Coffee keeps me awake at night.
Wine makes me sleep.
|I’d like a coffee please.||=||I’d like a [cup of] coffee.|
|May I have a white wine.||=||May I have a [glass of] white wine.|
|They sell a lot of coffees.||=||They sell a lot of [different kinds of] coffee.|
|I prefer white wines to red.||=||I prefer [different kinds of] white wine to red.|
|They had over twenty cheeses on sale.||=||They had over twenty [types of] cheese on sale.|
|This is an excellent soft cheese.||=||This [kind of] soft cheese is excellent.|
2: Some nouns have both a count and an uncount form:
George had hopes of promotion.
Travel is a great teacher.
Where did you go on your travels?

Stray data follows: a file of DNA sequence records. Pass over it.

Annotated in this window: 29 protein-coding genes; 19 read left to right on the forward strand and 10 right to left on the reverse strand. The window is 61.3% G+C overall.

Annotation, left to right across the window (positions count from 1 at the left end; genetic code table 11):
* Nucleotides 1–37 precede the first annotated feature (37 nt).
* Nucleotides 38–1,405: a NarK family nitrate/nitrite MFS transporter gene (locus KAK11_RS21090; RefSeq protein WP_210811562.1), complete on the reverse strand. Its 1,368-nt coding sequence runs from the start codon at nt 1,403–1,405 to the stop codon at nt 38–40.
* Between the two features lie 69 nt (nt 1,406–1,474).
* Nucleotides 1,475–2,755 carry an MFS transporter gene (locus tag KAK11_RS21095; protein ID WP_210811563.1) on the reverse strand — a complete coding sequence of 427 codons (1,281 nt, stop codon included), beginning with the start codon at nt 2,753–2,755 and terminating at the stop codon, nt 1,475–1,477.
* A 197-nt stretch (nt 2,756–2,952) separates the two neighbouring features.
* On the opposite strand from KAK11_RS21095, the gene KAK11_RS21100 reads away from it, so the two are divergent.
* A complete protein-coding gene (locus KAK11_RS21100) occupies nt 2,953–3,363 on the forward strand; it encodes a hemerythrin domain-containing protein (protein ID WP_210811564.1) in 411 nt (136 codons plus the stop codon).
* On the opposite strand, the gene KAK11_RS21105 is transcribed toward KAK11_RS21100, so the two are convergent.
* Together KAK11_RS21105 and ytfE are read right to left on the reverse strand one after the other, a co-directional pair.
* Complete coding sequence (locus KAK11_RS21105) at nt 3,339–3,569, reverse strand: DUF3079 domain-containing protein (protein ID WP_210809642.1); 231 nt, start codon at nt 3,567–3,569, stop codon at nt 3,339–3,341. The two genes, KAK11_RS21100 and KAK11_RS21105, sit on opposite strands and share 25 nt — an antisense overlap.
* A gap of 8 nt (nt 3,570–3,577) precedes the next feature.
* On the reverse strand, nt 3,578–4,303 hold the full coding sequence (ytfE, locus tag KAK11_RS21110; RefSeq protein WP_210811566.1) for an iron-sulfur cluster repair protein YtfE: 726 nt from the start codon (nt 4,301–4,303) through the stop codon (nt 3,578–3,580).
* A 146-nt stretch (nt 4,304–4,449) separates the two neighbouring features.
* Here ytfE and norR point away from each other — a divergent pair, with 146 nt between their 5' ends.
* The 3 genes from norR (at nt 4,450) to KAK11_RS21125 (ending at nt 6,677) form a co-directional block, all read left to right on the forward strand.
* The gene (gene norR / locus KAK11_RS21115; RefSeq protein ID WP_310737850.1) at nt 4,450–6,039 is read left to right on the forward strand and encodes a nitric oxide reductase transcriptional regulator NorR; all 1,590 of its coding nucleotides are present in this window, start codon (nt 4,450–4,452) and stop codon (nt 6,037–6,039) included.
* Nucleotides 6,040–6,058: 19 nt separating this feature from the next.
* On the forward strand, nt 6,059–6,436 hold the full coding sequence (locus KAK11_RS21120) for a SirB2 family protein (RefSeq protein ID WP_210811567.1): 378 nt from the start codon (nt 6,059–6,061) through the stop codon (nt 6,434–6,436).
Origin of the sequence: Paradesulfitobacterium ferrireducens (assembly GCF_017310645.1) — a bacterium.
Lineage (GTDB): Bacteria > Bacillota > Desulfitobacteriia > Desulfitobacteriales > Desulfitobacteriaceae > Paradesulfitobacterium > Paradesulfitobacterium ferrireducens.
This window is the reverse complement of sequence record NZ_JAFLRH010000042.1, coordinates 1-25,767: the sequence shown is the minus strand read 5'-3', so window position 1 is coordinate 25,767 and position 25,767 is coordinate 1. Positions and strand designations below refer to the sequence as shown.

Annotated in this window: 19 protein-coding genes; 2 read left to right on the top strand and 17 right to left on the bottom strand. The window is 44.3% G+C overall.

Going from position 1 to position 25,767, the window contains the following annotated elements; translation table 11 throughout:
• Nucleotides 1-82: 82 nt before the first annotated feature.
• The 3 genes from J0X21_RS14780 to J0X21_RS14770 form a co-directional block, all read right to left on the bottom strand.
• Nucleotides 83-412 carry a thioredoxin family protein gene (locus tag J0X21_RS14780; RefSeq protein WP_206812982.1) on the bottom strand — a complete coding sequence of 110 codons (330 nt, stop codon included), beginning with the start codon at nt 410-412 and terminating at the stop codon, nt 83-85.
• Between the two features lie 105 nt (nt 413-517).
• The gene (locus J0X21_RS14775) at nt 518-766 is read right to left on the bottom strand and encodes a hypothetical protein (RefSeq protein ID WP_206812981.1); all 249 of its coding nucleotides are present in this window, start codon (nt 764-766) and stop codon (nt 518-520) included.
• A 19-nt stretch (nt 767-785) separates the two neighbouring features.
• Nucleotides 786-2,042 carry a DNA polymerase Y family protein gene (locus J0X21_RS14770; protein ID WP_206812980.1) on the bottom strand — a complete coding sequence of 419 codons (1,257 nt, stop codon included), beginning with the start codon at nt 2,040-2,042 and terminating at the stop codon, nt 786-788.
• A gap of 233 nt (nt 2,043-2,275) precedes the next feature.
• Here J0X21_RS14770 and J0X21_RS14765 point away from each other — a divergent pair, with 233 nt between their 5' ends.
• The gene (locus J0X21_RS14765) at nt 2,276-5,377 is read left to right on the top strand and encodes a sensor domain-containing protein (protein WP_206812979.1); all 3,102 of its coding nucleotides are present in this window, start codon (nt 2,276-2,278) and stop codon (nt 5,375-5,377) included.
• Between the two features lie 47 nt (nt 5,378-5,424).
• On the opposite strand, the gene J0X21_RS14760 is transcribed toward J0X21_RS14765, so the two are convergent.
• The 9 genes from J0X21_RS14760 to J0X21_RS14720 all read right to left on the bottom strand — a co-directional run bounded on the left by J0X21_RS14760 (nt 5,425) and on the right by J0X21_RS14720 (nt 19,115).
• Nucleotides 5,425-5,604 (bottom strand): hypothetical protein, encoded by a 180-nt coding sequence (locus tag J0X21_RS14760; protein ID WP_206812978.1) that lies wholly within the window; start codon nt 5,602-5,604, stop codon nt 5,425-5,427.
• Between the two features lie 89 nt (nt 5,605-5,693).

3: Nouns with two meanings
There is a serious danger of fire.
Is English a difficult language?
The Times is an excellent paper.
4: Uncount nouns that end in -s
|Subjects of study:||mathematics, physics, economics, etc.|
|Activities:||gymnastics, athletics, etc.|
|Games:||cards, darts, billiards, etc.|
|Diseases:||mumps, measles, rabies, etc.|
Economics is a very difficult subject.
Billiards is easier than pool or snooker.
5: Group nouns
- My family is very dear to me.
I have a large family. They are very dear to me. (= The members of my family…)
- The government is very unpopular.
The government are always changing their minds.
- The audience always enjoys the show.
- The group consists of two men and three women.
- The audience clapped their hands.
- The largest group are the boys.
The names of many organisations and teams are also group nouns, but they are usually plural in spoken English:
- Barcelona are winning 2-0.
- The United Oil Company are putting prices up by 12%.
6: Two-part nouns
Those trousers are too long.
I’ve bought a pair of blue jeans.
I always carry two pairs of binoculars.